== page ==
Half of US households own an Apple product

Half of US households own an Apple product

Summary: About 55 million homes in all that own something bearing the Apple logo on it.


According to CNBC's All-American Economic Survey, 51 percent of US households now own at least one Apple product.

See also: How do sales of the new iPad compare to historical sales data for Apple products?

51 percent works out at about 55 million homes in all that own something bearing the Apple logo on it. But it doesn't stop after buying one Apple product. The average household has 1.6 Apple products, but of households that own an Apple product, the average number of products owned goes up to 3, making an estimated 165 million Apple devices in use in American homes today.

There's some interesting stuff to be found when digging through the data:

  • 63 percent of 18-to-34 35-to-49 age groups own an Apple product
  • 50 percent of the 50-to-64 age group own Apple products, while in the 65 and older, this number drops to 26 percent
  • 28 percent of those earning less than $30,000 a year own at least one Apple product, compared to 77 percent of those earning more than $75,000
  • Kids are driving Apple sales, with 61 percent of households with children owning Apple products, compared to 48 percent of homes that don't have children

What we don't know is a breakdown of what these Apple products are. I would hazard a guess that there are a lot of iPod-owning households, give that Apple consistently sells millions of them every quarter. But with over 37 million iPhones and 15 million iPads sold last quarter alone, these post-PC devices must have a place in quite a number of holds in the US.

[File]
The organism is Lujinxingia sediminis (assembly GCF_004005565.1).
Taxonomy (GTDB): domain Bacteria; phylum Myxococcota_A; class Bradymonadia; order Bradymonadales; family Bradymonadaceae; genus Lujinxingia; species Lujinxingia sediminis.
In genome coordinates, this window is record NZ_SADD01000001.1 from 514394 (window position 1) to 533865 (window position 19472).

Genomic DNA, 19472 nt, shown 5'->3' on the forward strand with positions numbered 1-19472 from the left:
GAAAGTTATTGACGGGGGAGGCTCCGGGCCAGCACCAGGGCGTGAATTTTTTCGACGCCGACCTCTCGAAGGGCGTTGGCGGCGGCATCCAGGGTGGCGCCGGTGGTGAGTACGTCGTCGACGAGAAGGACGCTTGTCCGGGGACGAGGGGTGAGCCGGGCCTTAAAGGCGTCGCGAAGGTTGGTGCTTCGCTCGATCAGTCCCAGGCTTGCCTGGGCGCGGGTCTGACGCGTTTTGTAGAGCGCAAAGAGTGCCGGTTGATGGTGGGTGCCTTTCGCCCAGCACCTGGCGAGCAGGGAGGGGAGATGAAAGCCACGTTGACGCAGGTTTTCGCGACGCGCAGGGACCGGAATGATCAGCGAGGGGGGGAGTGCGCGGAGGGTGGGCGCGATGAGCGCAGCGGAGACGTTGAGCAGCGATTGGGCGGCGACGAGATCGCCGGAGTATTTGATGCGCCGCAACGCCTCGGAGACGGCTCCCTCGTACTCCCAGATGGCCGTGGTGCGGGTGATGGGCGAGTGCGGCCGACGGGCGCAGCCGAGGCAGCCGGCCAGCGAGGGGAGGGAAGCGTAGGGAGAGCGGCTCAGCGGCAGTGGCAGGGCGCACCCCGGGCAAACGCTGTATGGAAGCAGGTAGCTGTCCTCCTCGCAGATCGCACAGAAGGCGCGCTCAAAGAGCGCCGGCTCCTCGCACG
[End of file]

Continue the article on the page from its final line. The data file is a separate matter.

It's not hard to see how Apple has $100 billion cash in the bank.

Image credit: CNBC


Topics: Enterprise Software, Apple

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  • I have the

    iA$$ toilet paper dispenser.
    • iA$$? Well at least you admit it:)

      Seriously good news. NOW for the other half!!!

      Pagan jim
      James Quinn
    • That was low

      even from you.
  • 1 Apple product in our house

    6 Microsoft products, and 1 Android product (the toaster, I think)
    William Farrel
    • That's pretty close...

      to what I have going on at my house. Wife has the iphone... the rest runs on MS hardware/software. No linux that I am aware of.
  • me too

    does apple sauce count? if so, then i gots two of them.
  • Honestly, I could see this shrinking or staying the same

    I could see it peaking or even shrinking...

    I say this because I think many people that own an iPod will eventually get an iPhone but I see that iPod line diminishing.

    As for the computers and tablets, as some buy new computers they sell the old ones.
    • iPhone's share in USA market grew to 43% by February, so lets see how thing

      ... will develop. Since iPad sales are projected to rocket even more, household numbers for Apple might even increase.
      • Does it matter?

        Apple's mothod is hard to beat. Actually make money at all turns. Sale margins good. After sales monies good. Not taking a loss to grow Market Share for what reason exactly? No leaping into the commodity market because "Hey that is what everyone is doing". I can't see it failing even if percentages waiver back and forth over time.

        Pagan jim
        James Quinn
    • Or..

      people who've never owned Macs will buy one, and the number will go up.
  • I Would Expect Microsoft Percentage to Be Higher

    I would expect that the percentage of households with a Microsoft product is still higher than this. However, it's quite possible that the percentage with more than perhaps two products is higher with Apple than with Microsoft.

    I own no Apple products at the moment, though there is an old Power Mac at my house that belongs to my brother-in-law. I had installed Linux on it, but I was hoping there might be a way to get it to play full motion video acceptably, and it seems that it would need a better video card than I have available for it. I haven't tried an Nvidia card with the Nouveau driver, though. I'm not sure if that's possible on an old G3 (I think it's a G3 and not a G4, but I'm not sure if I'm recalling correctly).